How To Teach Your Small Dog to Use a Cat Litter Pan

Teaching your dog how to use a litter pan can be especially convenient for those living in urban cities, who have no choice, but to walk their dogs.

Teaching your dog how to use a litter pan can be especially convenient for those living in urban cities, who have no choice, but to walk their dogs. They typically have to walk their dogs in heat, rain, and snow. They have to walk them at all times of the day or night, which could be dangerous. It can also mean safety for the dogs whose owners have their own homes, and typically use doggie doors. Several years ago we started having a rash of thefts of small dogs here in Tucson. At the time I had ten Chihuahuas. I started to become so frightened. I was worried that when I would be out and about, that someone would come in my yard and steal one of my dogs. I got the idea that maybe they were small enough to use a cat litter pan. I was going to do anything to protect my babies. So I started my little project of teaching my dogs to give up their so called out-house.

I first checked out the litter pans in the local pet store. When I looked at them I felt they may be to small for them to maneuver in. However, they may work for your pooch. My dogs like to the circle the runway before dropping their load. My Chihuahuas are not the really small kind, anyway. I went to my local hardware store, and there I found, on sale, the pans that allot of mechanics use to drain oil form cars. Not the round ones. These were black heavy duty plastic square like pans. They are very sturdy, and have more than enough room for the smaller dog to maneuver in. The height is only about 6" off the ground so it's fairly easier for them to get in and out of. I've had them for a long time and there still going strong. I then picked up a bag of regular cat litter. I find the unscented is better because the dogs have such sensitive noses, sometimes the scented ones cause them to sneeze. You will have to judge for yourself whether the scented ones would be acceptable to your particular dog. I then went home to introduce the new potty to my dogs.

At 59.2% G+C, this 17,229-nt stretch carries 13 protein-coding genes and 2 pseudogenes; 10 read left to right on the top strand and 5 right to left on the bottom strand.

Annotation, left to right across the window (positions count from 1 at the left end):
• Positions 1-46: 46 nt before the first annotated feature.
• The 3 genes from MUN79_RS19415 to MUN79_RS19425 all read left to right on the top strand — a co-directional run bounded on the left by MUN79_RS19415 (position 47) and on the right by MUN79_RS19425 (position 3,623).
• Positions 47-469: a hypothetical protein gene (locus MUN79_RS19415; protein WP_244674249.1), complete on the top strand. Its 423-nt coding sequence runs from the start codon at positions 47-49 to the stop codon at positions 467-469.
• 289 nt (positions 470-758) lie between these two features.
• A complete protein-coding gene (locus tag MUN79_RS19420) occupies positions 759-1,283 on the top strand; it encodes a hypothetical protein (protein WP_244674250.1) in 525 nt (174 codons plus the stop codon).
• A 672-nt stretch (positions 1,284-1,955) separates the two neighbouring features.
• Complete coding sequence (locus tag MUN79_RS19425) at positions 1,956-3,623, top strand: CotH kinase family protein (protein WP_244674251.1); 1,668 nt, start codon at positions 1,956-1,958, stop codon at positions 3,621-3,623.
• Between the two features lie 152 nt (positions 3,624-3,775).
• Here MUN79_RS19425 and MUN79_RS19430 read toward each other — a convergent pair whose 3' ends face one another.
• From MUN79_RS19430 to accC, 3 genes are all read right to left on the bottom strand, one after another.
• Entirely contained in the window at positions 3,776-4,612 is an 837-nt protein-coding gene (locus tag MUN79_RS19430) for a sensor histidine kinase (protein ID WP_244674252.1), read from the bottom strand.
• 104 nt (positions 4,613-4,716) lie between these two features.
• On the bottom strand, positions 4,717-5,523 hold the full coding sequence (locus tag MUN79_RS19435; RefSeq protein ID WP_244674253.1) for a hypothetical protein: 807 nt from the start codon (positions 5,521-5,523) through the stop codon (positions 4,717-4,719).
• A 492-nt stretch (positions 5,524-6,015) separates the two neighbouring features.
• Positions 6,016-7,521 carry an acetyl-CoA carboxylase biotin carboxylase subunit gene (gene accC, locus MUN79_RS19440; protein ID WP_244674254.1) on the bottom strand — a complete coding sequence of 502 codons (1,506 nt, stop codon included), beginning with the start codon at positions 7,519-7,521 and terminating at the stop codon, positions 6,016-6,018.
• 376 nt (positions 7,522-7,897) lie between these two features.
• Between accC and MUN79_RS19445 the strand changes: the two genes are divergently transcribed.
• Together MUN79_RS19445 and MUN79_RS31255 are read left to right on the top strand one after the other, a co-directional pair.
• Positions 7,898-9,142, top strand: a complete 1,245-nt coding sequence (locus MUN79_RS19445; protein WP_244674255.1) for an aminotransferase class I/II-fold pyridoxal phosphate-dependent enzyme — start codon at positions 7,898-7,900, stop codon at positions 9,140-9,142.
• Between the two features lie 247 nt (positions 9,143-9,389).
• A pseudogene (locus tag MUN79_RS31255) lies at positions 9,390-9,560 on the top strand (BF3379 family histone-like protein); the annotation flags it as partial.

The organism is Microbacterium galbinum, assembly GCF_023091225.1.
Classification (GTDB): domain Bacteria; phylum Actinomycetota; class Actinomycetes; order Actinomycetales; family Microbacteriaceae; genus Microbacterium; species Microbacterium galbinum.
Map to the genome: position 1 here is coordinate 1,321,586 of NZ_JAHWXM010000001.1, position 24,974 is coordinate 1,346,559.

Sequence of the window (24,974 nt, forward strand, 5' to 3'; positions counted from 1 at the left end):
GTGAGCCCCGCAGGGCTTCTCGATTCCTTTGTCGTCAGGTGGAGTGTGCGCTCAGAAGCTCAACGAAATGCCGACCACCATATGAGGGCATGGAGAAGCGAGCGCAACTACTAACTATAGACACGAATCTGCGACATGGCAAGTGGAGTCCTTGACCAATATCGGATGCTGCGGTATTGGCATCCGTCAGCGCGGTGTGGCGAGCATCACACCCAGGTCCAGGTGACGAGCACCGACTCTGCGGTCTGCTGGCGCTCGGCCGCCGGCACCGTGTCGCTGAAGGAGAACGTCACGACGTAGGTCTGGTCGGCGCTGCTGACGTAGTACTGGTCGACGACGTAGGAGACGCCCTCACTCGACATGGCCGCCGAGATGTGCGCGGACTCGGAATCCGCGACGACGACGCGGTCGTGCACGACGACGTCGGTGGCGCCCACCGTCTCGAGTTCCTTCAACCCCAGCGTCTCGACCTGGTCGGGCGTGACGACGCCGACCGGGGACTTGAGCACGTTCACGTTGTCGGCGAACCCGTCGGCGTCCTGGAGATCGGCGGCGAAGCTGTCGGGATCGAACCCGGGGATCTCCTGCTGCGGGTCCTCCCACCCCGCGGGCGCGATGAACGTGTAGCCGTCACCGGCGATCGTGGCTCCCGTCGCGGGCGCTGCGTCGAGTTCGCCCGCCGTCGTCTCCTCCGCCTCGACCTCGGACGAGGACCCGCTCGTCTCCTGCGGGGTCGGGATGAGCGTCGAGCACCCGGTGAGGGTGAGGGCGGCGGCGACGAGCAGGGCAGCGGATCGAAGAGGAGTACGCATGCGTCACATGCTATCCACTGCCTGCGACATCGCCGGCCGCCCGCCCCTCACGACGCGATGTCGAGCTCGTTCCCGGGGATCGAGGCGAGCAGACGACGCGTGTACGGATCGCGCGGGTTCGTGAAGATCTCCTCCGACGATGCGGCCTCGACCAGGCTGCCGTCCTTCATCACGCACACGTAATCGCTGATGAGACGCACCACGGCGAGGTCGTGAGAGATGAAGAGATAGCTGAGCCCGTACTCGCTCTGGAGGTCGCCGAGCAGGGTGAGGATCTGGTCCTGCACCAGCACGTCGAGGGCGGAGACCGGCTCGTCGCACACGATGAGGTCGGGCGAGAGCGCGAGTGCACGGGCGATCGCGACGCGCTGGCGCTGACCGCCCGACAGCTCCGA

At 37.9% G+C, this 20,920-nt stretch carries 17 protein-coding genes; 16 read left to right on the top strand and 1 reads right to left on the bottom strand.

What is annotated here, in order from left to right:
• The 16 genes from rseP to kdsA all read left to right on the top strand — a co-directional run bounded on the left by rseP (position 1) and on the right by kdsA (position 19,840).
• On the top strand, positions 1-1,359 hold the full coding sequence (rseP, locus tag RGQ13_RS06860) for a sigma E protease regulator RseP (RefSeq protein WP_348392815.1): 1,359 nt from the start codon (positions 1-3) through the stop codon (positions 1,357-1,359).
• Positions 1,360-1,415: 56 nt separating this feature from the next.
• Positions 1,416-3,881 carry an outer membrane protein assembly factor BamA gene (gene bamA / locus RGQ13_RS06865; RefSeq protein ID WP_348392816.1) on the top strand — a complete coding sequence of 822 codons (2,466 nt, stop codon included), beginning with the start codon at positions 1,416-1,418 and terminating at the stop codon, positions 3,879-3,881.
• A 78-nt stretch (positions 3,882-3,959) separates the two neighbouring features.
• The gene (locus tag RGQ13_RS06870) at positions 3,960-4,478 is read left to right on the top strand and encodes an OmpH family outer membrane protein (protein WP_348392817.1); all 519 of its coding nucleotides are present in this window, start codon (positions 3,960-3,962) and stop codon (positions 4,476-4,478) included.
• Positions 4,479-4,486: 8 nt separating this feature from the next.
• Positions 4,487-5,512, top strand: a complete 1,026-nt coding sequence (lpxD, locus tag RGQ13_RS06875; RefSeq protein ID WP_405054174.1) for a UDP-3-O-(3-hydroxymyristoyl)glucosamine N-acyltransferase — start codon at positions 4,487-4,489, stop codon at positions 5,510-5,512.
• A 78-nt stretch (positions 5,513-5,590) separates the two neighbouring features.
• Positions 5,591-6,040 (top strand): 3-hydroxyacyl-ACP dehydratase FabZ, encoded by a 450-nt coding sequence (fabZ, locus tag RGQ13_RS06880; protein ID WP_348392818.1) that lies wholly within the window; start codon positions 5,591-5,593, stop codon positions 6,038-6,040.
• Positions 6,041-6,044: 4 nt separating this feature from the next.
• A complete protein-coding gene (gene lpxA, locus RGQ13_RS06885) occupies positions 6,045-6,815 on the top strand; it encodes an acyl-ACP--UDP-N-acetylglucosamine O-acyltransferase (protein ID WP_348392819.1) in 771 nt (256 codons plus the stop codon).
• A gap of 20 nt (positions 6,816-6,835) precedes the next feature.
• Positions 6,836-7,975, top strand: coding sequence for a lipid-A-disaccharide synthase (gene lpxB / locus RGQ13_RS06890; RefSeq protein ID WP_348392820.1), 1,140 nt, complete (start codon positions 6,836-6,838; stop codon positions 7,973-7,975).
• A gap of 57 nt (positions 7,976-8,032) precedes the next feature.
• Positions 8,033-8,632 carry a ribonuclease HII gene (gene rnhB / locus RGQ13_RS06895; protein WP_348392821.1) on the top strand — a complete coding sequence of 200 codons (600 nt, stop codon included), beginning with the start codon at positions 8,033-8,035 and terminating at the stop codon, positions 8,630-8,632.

I highly recommend that you put the litter pan in a room that you don't mind a little odor, and that is tiled. At first they may not always make it in to the pan every time. It's allot easier to clean up accidents on tile than carpet. If you have all carpeting, I suggest an inexpensive clear plastic painting tarp you can get at the hardware store. Their very inexpensive, and can just be picked up and thrown away. Just place these under the little pan. Fill the litter pan about 1/4 full, evenly spread out. This is where your going to need some previous droppings to place in the litter pan. The fresher the better. Otherwise, they won't have a clue what the new box is for. Place some of the droppings in 2 the corners of the box, on top of the litter. not in the 2 corners where the dog will enter the box. You don't want all that stuff on his paws. Now you're ready to start training Fido, or Fiffi.

Most owners know when their little munchkin likes to go out and fertilize mother nature. Placing him in the box when he actually has to go, works allot better. The more often you can do this the better, he will learn faster. When you introduce your dog to the new litter box, be very attentive, calm, and loving. You want them to have a positive experience with their first time. Do not try to push, or coax your dog over the edge to get into the box. Gently place him in the middle of the box, while loving and praising him. Let him learn how to get into the box by him attempting to get out of the box. He'll get the idea. The way out is the way in. A little treat for him while your holding him in the litter box is a good idea.

Again, anything you can do for him to relate to the box as a positive experience. If he keeps jumping out and attempting to runaway, just get him, and gently place him back in the box, while loving and praising him. If you get pushy or rough, he may become afraid of the box. Little dogs are easily frightened. At this point it's just a matter of consistency on your part, so your dog gets the idea about his new place to potty. When he does use the box, use a lot of praising, love, and a treat if you wish. The more he sees it pleases you, and rewards him, the more he will use the box. My dogs were between the ages of two and eight at the time. One of them, my Teenie, she learned the first day. All the others learned within the first week. By the seventh day , it was a clean sweep. No punn intended.

Well there it is, your guide to a more convenient, safe way for your precious little pooch to potty. No more scooping the poop in the yard. No more walking in the rain, or sweating in the heat. You and your pooch will be happy, content, and safe!